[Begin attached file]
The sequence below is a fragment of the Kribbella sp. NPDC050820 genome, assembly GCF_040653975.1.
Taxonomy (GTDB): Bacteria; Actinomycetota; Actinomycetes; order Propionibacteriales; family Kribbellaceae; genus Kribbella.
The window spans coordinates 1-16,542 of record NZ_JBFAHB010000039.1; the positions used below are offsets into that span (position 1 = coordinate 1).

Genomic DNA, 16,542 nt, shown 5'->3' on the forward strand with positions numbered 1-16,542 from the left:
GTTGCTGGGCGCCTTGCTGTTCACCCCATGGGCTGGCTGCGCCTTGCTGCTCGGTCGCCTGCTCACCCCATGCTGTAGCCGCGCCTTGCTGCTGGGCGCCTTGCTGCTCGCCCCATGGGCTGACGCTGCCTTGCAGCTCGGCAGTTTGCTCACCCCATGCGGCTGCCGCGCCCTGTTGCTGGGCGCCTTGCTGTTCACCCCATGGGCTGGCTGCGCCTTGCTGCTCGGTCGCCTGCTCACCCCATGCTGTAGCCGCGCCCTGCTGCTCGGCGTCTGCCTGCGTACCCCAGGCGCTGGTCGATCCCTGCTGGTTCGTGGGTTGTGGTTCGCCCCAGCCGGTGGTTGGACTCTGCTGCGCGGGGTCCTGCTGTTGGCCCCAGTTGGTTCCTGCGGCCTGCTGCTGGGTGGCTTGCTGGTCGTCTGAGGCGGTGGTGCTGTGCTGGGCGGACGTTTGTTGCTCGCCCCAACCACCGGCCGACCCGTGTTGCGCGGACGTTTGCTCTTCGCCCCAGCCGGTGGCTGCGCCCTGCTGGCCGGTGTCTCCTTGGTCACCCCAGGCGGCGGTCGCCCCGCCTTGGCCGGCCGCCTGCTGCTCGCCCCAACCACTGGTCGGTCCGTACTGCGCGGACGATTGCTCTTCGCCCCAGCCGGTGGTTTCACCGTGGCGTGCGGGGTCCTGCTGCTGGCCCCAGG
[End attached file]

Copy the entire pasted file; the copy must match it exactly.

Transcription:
The sequence below is a fragment of the Kribbella sp. NPDC050820 genome, assembly GCF_040653975.1.
Taxonomy (GTDB): Bacteria; Actinomycetota; Actinomycetes; order Propionibacteriales; family Kribbellaceae; genus Kribbella.
The window spans coordinates 1-16,542 of record NZ_JBFAHB010000039.1; the positions used below are offsets into that span (position 1 = coordinate 1).

Genomic DNA, 16,542 nt, shown 5'->3' on the forward strand with positions numbered 1-16,542 from the left:
GTTGCTGGGCGCCTTGCTGTTCACCCCATGGGCTGGCTGCGCCTTGCTGCTCGGTCGCCTGCTCACCCCATGCTGTAGCCGCGCCTTGCTGCTGGGCGCCTTGCTGCTCGCCCCATGGGCTGACGCTGCCTTGCAGCTCGGCAGTTTGCTCACCCCATGCGGCTGCCGCGCCCTGTTGCTGGGCGCCTTGCTGTTCACCCCATGGGCTGGCTGCGCCTTGCTGCTCGGTCGCCTGCTCACCCCATGCTGTAGCCGCGCCCTGCTGCTCGGCGTCTGCCTGCGTACCCCAGGCGCTGGTCGATCCCTGCTGGTTCGTGGGTTGTGGTTCGCCCCAGCCGGTGGTTGGACTCTGCTGCGCGGGGTCCTGCTGTTGGCCCCAGTTGGTTCCTGCGGCCTGCTGCTGGGTGGCTTGCTGGTCGTCTGAGGCGGTGGTGCTGTGCTGGGCGGACGTTTGTTGCTCGCCCCAACCACCGGCCGACCCGTGTTGCGCGGACGTTTGCTCTTCGCCCCAGCCGGTGGCTGCGCCCTGCTGGCCGGTGTCTCCTTGGTCACCCCAGGCGGCGGTCGCCCCGCCTTGGCCGGCCGCCTGCTGCTCGCCCCAACCACTGGTCGGTCCGTACTGCGCGGACGATTGCTCTTCGCCCCAGCCGGTGGTTTCACCGTGGCGTGCGGGGTCCTGCTGCTGGCCCCAGG